The Rhythm Track
Check out Part 2 of this megapost for info on the Design and Tech that went into the project, as well as the final results!
We have been giving many talks and workshops lately, and exchanging with wonderful people from all fronts of the creative field: designers, artists, urban developers, engineers, curators, policy makers…
We are also currently trying to put a little more time in applying to competitions, grants, and R&D funds. Having to fit our projects into defined categories can get pretty frustrating at times. None is ever really a perfect fit, and the whole exercise also feels contradictory with our approach. After all, most agree that innovation happens in between disciplines.
Just got back from Linz.
The Future Innovators Summit gathers people from all over the world in order to collaborate and exchange ideas over 2 very full days. The exploratory theme this year at Ars Electronica was: What it takes to change.
Dtlj was joined by Nova Jiang, Anshul Tewari, and Reyes Tatsuru Shiroku. Respectively, we come from Canada, New Zealand, India, and Japan. Together we combined our affection for robots, social start-ups, placemaking and interactive arts. The summit started with a broad discussion prompted by topics such as nuclear power, the USA, the grid, conflict, sex, handwriting, and golf. We landed on the idea of empowerment through productive conflicts.
One of our ongoing projects is the representation of a large-scale outdoor karaoke, Giant Sing Along.
Just launched once more at the Minnesota State Fair, we held an online poll in preparation asking the public what songs they would like to sing. Based on suggestions, we produced a number of new videos to add to the existing repertoire. There’s a lot of love in every single video we prepare. The more love, the better the seamless sing-along.
In creating our own videos, for a couple of weeks each summer, everybody at the studio has these great tunes running on loop through their heads. Sometimes leading to incessant humming. Sometimes driving co-workers bananas. Sometimes sung at 1/2 speed.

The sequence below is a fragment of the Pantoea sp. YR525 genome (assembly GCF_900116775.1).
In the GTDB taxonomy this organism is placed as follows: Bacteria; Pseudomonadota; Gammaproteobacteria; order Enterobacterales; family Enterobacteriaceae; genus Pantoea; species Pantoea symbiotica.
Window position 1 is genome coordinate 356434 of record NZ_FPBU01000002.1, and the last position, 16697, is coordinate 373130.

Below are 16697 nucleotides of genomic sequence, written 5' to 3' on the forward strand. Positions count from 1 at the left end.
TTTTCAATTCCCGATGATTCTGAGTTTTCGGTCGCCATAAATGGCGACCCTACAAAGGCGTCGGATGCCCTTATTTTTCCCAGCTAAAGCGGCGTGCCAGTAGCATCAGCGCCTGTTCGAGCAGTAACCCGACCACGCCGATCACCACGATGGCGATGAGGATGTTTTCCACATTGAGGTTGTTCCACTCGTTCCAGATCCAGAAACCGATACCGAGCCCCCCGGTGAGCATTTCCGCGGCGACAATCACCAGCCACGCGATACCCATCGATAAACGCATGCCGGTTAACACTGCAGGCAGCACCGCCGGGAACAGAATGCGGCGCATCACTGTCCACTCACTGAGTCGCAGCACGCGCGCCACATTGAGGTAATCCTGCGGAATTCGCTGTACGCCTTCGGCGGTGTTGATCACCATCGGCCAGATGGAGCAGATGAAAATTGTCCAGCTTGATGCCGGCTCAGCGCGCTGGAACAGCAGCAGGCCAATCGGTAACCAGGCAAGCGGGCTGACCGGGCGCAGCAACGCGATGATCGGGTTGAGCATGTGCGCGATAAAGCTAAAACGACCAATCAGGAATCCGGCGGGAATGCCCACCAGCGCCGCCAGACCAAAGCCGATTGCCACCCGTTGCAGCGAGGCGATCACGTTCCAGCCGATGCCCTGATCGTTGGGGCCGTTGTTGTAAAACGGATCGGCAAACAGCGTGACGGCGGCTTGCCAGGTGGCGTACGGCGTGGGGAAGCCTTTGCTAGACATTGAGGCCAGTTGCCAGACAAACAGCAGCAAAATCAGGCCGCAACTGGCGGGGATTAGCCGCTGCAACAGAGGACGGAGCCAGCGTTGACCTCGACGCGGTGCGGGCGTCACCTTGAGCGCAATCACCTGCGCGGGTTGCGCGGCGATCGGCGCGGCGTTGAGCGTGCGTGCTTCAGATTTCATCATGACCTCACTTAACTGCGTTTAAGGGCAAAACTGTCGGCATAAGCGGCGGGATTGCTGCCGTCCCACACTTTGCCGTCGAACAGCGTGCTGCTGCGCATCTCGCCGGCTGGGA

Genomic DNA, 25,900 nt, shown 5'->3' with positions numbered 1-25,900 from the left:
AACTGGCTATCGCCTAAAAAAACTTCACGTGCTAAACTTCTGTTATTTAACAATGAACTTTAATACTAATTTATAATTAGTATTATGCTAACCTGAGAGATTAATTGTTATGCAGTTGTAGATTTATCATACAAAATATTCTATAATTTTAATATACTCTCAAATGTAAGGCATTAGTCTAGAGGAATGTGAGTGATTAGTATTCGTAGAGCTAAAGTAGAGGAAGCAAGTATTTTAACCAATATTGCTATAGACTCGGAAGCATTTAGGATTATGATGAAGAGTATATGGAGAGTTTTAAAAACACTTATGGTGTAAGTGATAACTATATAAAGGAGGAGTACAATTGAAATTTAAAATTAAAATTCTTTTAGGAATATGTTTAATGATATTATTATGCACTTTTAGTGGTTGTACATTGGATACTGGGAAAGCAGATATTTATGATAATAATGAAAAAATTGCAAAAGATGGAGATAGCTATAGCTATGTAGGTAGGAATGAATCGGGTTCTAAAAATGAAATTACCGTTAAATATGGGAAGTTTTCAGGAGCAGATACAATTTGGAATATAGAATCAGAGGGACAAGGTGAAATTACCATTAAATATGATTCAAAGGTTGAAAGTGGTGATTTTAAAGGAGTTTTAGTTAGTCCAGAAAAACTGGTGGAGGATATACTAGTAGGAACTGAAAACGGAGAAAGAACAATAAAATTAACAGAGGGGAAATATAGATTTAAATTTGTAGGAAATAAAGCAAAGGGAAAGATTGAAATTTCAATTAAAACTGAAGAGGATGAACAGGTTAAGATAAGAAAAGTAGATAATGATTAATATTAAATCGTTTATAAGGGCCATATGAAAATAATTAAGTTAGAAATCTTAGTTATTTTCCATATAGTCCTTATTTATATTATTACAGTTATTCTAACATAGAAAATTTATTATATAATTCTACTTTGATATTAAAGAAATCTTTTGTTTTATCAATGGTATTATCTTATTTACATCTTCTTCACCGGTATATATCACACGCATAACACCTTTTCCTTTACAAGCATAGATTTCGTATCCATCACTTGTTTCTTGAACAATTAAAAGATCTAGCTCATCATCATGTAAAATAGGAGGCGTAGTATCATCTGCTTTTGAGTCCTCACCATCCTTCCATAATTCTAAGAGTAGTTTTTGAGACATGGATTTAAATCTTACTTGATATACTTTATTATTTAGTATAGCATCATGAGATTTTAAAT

Soon the stars will all magically align and everyone here at Daily TLJ will be “out of production” at the same time. This is an anomaly, because usually production phases of projects overlap endlessly so we never really get a breather. But after having installed, presented, and pushed-out about 7 works this year already, we are now moving towards conception and ideation on several upcoming projects. This also gives us the opportunity and freedom to rethink the way we work, play, and invent.
Lately I randomly found this footage while searching for other things. I quickly put together a short video as a present for Mouna. The note said: We are always working and this is what we look like #failytlj. It was meant as a nice gesture.
Whenever something goes wrong while making a project, the words Faily tous les jours come out. Pretty much all of us at the studio earned Failytlj trophies at some point.
A curious thing about the physics of a swing is that the amount of time it takes to swing a full cycle is independent of your mass or of how high you are swinging. People can synchronize and get melodic rewards ♫♫ on our swings, even if one person swings dangerously high and the other timidly low. Their swing cycle times are theoretically the same because a swing acts as a simple pendulum – a mass attached to a pivot – and all you need to calculate a pendulum’s cycle time is the length of the pendulum and the local acceleration of gravity.